• Learning disabilities may affect a youth’s ability to comply with instructions. He or she might not be able to understand, read, or follow a sequence of simple directions. When this happens, students may be labeled as being defiant, oppositional, or lazy.

If a student is not receiving the interventions and supports necessary to participate fully in school, he or she has a greater likelihood of acting inappropriately and breaking rules.

Working With Schools

When a school reports that a student’s behavior is a violation of probation, here are some questions to ask in order to determine if the behavior might be linked to a learning disability:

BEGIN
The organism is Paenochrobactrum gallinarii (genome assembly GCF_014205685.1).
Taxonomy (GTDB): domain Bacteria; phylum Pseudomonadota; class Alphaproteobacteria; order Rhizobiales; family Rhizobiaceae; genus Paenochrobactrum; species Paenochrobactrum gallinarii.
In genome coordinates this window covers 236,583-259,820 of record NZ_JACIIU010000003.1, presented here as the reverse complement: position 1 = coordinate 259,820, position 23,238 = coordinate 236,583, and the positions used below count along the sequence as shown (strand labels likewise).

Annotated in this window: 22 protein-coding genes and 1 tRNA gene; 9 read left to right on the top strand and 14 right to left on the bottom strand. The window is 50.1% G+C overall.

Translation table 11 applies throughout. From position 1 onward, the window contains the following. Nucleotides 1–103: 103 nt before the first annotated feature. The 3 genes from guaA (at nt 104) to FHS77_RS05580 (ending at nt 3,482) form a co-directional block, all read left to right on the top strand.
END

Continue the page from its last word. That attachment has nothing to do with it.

• Does the youth have a documented learning disability?
  • Is there a current Individualized Education Program (IEP) or Section 504 plan?
  • If there is not an IEP, has he or she ever been evaluated for special education services?
  • Are the student’s reading and comprehension at grade level?
  • Does the student consistently “miss” instructions or have difficulty explaining what he or she has learned?
  • Are the student’s grades inconsistent?
  • Does the student refuse to read aloud in class or complete written assignments?

Knowing the answers may help you make a better determination as to whether the behavior is a response to legitimate educational needs or a probation violation.

Types of Learning Disabilities

There are many types of learning disabilities. By understanding how some of the more common types affect a youth’s ability to behave in school, you can better decide whether the behavior supports a determination of a probation violation.